In case you had not heard, California Secretary of State Alex Padilla today confirmed that he had received enough signatures from Californians to put the proposed Adult Use of Marijuana Act (AUMA) – f.k.a. the so-called Sean Parker Bill – on the general ballot this November! If approved, California would be come the fifth state to legalize recreational cannabis – and by far the largest.
Obviously this is great news for the cannabis industry, as it would legitimize businesses such as Potbox, and provide protection from mega-corporations sweeping in and taking over. It also provides provisions for protecting the environment form the effects of illegal cannabis cultivation (e.g., people who hide marijuana fields in our national parks, or illegally pump water from our shrinking rivers and streams). It’s also a giant step in the right direction towards national legalization.
It’s also great news for the government, who could realize a cost savings of up to $100 million annually in reduced taxpayer costs, and could raise an additional estimated $1 billion in new tax revenues annually. These funds would be earmarked to improve local communities, schools and infrastructure projects, fund drug abuse education programs and support related law enforcement training and operations.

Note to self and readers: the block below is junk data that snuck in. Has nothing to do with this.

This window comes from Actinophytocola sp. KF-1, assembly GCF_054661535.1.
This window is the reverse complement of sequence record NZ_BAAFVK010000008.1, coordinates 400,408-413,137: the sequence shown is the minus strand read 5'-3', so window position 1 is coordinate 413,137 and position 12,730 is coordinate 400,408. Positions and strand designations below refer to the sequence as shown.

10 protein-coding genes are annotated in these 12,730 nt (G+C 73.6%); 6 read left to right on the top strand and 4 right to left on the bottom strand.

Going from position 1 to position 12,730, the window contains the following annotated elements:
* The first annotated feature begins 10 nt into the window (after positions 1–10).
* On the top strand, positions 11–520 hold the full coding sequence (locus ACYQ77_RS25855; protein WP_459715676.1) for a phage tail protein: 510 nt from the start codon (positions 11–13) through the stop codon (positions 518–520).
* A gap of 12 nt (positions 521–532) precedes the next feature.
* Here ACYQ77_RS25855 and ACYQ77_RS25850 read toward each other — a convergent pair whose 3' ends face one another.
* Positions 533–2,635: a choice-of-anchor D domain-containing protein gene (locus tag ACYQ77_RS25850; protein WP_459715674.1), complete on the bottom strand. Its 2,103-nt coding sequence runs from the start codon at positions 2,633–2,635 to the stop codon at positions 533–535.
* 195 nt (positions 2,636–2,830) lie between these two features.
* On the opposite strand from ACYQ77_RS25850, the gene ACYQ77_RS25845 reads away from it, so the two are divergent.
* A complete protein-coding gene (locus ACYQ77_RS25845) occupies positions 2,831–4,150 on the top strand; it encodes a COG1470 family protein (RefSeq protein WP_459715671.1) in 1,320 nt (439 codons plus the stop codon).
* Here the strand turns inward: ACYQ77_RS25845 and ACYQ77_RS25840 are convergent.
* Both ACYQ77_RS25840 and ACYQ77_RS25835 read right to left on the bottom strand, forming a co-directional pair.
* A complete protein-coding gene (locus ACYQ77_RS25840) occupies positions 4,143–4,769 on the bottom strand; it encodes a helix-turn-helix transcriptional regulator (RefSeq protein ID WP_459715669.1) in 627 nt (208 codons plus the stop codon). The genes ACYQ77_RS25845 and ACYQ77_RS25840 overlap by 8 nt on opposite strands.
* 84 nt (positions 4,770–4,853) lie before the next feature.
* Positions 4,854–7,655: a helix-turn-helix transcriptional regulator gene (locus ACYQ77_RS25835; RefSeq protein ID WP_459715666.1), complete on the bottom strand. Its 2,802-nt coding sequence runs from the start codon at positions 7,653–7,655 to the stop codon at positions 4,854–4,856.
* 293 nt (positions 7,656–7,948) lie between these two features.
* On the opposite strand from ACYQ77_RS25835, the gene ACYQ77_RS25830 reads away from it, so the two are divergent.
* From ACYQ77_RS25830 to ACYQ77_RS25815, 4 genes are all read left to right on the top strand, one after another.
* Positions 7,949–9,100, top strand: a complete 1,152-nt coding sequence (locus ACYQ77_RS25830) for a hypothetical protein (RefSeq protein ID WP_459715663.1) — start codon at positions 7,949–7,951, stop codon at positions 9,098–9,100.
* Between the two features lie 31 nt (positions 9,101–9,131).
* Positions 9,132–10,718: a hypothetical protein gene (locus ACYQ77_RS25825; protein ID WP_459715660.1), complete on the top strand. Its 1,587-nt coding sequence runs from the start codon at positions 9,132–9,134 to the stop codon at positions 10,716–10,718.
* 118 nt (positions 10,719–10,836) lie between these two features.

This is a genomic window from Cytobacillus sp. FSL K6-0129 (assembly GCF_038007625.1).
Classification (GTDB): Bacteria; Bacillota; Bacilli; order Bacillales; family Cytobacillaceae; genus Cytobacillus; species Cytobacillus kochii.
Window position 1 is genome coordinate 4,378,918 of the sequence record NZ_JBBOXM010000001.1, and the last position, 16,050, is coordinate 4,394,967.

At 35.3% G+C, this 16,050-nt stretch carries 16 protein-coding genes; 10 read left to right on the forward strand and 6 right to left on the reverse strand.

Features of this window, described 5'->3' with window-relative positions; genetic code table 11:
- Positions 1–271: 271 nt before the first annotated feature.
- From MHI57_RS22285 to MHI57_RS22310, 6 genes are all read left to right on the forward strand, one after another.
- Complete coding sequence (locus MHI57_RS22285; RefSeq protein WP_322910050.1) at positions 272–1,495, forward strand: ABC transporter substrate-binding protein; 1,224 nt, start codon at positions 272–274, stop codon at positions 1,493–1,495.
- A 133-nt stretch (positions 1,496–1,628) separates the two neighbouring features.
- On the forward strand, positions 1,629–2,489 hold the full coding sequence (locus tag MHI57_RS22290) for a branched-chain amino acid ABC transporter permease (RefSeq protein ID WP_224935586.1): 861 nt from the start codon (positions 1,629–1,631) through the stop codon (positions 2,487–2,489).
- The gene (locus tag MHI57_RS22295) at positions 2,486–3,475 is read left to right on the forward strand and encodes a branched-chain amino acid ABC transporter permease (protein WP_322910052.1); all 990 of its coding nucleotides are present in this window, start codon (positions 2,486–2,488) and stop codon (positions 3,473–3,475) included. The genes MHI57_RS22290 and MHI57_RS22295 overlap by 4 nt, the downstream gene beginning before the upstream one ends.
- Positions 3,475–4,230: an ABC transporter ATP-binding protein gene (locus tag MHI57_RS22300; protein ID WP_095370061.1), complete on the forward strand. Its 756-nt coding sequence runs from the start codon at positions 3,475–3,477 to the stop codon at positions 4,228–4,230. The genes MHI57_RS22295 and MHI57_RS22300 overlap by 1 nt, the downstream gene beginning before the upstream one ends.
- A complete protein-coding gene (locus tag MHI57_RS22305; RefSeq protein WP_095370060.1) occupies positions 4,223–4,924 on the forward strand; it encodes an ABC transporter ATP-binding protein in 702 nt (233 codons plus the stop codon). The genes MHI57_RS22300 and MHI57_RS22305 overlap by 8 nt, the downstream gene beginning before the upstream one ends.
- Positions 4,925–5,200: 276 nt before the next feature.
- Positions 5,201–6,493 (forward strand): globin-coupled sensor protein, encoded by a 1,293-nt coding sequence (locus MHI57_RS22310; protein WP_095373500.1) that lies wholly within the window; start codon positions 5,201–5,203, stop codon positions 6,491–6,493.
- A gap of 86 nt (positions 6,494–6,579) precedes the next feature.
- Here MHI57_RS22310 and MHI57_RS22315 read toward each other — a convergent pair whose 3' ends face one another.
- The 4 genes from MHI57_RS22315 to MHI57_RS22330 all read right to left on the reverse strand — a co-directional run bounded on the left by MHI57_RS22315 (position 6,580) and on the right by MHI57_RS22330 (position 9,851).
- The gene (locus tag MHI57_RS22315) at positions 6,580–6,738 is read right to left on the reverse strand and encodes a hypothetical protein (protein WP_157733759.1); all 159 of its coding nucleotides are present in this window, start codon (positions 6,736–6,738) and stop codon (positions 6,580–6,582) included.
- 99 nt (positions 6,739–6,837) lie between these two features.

For consumers, it would remove the stigma associated with cannabis, enabling you to enjoy cannabis in public similar to the way you enjoy alcohol or tobacco – responsibly and respectfully. If it passes, consumers won’t live in fear of incarceration for enjoying the flowers from a plant. Those 21+ would be allowed to purchase and possess up to an ounce of cannabis or edibles, and plant a small amount of cannabis for personal use.
It’s almost difficult to believe, but it’s true…
Of course, there is a flip-side to every coin. AUMA is not 100% perfect – there are several shortcomings and oversights to AUMA that are detrimental to the cannabis industry and restrict our right to consume cannabis. We at Potbox have several concerns that we will push to get addressed. For instance, the current AUMA framework:
- Allows local governments to ban the cultivation and sale of medical cannabis – such as the cannabis you find in Potbox — which is used by millions of people to alleviate a broad range of ailments
- Imposes a questionably high, 15% + tax increase on medical cannabis. We understand taxing recreational cannabis at such a rate, but taxing medicinal cannabis so severely could impact the availability of the medicine to those who need it most